Acute Kidney Injury in CCU Patients Linked to Cystatin C

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Among patients admitted to a coronary care unit, the highest quartile of serum cystatin C levels was associated with a 9.6-fold increased risk of AKI compared with the lowest quartile.
Among patients admitted to a coronary care unit, the highest quartile of serum cystatin C levels was associated with a 9.6-fold increased risk of AKI compared with the lowest quartile.

Serum cystatin C levels are strongly associated with development of acute kidney injury (AKI) and short-term prognosis among coronary care unit (CCU) patients, according to a new study published in Kidney & Blood Pressure Research (2017;42:961-973).

In a prospective, observational study of 412 CCU patients, Yugang Hu, MD, and colleagues at Zhongnan Hospital of Wuhan University, Wuhan, Hubei, China, found that patients in the highest quartile of serum cystatin C (greater than 1.69 mg/L) had a significant 9.6-fold increased risk of incident AKI compared with those in the lowest quartile (less than 0.93 mg/L) in adjusted analyses.

Based on KDIGO (Kidney Disease: Improving Global Outcomes) AKI criteria, AKI developed in 130 patients (31.6%).

Among patients with pre-existing chronic kidney disease (CKD), those in the highest quartile of serum cystatin C (greater than 2.86 mg/L) had a 27-fold increased risk of incidence AKI compared with those in the lowest quartile (less than 1.30 mg/L). Among patients without pre-existing CKD, those in the highest quartile of cystatin C (greater than 1.27 mg/L) had a 4.7-fold higher risk of incidence AKI than those in the lowest quartile (less than 0.89 mg/L).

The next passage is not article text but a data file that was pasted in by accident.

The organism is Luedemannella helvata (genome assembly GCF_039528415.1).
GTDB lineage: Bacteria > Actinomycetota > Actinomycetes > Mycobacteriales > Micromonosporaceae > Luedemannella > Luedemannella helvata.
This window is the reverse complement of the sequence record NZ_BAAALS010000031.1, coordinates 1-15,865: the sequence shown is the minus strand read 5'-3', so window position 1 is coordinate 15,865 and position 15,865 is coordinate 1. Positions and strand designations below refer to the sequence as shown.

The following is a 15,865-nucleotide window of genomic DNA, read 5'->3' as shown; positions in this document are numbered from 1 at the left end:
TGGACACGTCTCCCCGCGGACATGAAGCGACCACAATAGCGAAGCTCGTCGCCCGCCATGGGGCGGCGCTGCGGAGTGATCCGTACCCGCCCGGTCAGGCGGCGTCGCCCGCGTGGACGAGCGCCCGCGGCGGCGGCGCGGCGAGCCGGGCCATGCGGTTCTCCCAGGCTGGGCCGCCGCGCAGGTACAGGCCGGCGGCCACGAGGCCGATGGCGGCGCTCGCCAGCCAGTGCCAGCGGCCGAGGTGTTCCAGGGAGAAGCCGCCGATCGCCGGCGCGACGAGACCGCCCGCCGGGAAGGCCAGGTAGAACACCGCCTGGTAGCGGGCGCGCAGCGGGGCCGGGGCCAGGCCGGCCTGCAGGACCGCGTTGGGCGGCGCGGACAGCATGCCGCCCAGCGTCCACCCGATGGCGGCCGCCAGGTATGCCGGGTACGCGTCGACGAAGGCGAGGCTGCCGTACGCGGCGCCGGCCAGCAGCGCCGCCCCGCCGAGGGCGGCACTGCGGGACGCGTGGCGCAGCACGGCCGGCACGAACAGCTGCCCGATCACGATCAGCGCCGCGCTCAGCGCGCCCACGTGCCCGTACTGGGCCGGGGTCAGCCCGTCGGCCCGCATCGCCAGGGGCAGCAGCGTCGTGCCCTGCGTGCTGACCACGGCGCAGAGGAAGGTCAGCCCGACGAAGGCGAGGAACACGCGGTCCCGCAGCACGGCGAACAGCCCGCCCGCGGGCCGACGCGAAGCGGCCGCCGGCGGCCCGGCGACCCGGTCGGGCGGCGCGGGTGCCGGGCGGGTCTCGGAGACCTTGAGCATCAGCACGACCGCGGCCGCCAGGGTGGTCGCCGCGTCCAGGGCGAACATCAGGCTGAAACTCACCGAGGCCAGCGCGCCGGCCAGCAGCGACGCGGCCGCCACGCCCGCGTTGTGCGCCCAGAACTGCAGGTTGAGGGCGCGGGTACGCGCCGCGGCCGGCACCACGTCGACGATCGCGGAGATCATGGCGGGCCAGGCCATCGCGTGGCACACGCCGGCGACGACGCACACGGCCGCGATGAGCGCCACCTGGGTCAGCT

After a median 19.8 month follow-up, 112 patients (27.2%) died within 2 years after admission.  Serum cystatin C independently predicted the risk of 2-year mortality, rehospitalization, and renaCyl recovery failure. A serum cystatin C level of 1.255 mg/L or higher on the first day of admission was associated with a significant 3-fold increased risk of mortality and 1.8-fold increase risk of rehospitalization at 2 years. Among patients with incident AKI, the rate of failure of renal function recovery was 3.4% for those who had a serum cystatin C level less than 1.255 mg/L on admission compared with 31.4% in those with serum cystatin C levels of 1.255 mg/L or higher.

“If confirmed further, [serum cystatin C] may provide a unique opportunity to impact dramatically the management of AKI by delivering diagnostic, severity, and prognostic information at an early time-point following a renal insult,” the authors concluded.

Reference

Hu Y, Liu H, Du L, et al. Serum cystatin C predicts AKI and the prognosis of patients in coronary care unit: a prospective, observational study. Kidney Blood Press Res 2017;42:961-973.

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